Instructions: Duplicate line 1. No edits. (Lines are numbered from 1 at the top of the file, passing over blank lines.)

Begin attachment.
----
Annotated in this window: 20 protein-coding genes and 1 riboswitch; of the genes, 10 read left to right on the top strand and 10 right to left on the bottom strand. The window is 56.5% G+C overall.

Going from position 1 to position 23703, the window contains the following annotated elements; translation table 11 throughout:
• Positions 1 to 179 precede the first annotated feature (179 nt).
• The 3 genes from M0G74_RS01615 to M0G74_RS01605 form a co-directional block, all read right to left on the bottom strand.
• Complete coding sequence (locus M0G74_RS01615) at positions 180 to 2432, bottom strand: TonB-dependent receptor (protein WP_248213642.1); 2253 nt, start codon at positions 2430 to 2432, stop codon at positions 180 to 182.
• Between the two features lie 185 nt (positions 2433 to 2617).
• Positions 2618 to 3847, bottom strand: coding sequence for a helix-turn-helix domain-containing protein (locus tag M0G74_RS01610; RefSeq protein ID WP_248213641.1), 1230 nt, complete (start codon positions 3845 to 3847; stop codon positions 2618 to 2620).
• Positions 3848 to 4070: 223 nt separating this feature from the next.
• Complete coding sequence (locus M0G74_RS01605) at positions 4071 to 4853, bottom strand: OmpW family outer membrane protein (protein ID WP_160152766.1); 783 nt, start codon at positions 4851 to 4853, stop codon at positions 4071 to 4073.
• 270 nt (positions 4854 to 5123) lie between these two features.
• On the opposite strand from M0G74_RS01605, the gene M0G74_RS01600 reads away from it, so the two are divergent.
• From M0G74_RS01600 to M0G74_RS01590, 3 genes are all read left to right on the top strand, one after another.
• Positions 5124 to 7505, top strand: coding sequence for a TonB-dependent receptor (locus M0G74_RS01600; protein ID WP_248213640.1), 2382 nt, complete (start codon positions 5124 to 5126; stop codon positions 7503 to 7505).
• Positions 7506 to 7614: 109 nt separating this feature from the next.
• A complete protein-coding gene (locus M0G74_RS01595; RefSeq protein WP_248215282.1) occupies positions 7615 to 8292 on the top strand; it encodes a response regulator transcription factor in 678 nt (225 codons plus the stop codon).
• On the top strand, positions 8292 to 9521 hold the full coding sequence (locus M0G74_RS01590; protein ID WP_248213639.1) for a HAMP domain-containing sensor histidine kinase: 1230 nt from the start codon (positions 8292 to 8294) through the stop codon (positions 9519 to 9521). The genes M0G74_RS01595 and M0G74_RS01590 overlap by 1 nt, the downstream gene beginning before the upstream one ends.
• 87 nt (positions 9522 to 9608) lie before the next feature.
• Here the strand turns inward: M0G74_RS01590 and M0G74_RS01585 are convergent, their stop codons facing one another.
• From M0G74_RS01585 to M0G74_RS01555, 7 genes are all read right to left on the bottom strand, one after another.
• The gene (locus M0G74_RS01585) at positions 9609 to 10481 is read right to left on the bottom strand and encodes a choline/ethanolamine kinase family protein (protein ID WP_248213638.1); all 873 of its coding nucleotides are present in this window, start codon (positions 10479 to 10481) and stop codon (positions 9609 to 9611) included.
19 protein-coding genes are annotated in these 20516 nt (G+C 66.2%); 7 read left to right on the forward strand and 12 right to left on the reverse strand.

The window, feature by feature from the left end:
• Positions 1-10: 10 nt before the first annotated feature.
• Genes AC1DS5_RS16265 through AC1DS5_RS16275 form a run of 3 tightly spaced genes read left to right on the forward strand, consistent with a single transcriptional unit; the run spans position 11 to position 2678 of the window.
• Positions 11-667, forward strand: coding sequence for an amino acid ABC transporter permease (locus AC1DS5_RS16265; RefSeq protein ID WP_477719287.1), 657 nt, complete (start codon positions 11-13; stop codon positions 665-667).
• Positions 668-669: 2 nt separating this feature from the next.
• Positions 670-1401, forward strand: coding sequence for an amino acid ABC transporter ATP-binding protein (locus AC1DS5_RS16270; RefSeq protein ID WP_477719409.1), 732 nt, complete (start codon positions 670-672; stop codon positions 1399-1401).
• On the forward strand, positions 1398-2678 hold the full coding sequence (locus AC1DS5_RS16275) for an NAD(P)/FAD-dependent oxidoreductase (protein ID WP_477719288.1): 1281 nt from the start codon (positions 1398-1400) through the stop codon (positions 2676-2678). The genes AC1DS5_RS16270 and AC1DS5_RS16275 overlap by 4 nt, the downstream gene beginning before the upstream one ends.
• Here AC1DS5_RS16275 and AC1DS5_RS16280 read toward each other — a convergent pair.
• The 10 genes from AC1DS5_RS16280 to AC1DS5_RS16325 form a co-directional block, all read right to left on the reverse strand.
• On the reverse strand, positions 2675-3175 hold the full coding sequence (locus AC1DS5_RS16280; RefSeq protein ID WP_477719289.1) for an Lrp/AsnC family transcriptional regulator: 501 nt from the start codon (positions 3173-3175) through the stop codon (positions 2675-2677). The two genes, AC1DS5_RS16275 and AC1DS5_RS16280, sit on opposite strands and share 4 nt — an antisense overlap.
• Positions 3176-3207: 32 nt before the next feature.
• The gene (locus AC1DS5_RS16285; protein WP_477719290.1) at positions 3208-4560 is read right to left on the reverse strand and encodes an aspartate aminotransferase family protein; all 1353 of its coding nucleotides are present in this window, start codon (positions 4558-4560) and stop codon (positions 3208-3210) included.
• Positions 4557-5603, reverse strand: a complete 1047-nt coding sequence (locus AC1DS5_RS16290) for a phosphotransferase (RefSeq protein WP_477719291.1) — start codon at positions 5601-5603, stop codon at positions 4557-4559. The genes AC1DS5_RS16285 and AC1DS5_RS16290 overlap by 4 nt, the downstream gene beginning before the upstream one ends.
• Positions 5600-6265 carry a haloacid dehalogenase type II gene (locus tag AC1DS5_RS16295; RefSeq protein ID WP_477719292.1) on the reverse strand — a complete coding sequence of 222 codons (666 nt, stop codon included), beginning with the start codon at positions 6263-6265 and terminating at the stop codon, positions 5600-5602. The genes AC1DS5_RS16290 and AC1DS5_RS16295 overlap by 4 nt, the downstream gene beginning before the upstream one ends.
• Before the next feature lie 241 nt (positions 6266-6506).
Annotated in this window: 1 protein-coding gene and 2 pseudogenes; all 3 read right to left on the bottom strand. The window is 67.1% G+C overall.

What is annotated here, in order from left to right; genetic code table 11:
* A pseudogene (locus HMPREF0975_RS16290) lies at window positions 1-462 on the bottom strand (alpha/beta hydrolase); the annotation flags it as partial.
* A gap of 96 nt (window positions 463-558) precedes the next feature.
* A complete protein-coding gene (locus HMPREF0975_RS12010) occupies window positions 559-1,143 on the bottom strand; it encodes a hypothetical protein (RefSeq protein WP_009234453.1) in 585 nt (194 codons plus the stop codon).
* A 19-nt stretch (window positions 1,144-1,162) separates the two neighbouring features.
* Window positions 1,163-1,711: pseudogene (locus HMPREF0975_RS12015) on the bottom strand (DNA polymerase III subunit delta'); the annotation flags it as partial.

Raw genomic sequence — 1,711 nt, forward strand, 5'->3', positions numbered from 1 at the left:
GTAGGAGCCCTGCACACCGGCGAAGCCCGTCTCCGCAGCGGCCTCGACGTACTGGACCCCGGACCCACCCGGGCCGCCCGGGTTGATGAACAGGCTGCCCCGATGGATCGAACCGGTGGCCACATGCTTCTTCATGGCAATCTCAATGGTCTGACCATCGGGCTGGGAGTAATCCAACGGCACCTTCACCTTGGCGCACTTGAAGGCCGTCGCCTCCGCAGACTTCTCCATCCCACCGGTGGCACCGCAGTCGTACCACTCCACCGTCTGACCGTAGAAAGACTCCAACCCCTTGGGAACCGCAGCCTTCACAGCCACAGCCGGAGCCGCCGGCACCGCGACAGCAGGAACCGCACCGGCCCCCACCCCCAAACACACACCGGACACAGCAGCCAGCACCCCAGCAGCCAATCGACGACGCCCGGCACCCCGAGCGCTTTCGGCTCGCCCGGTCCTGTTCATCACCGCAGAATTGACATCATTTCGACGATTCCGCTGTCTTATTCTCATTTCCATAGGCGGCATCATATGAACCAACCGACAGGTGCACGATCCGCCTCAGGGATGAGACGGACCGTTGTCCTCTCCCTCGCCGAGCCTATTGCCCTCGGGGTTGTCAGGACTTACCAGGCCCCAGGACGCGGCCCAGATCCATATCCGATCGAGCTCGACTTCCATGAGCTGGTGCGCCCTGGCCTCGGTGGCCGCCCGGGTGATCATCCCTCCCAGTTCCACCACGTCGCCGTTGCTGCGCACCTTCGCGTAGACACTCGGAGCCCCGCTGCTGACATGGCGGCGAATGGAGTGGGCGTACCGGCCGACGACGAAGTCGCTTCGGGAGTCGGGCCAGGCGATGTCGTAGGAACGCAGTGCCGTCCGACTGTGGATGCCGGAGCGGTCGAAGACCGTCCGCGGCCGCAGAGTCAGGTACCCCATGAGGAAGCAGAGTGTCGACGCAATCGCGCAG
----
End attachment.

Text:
Annotated in this window: 20 protein-coding genes and 1 riboswitch; of the genes, 10 read left to right on the top strand and 10 right to left on the bottom strand. The window is 56.5% G+C overall.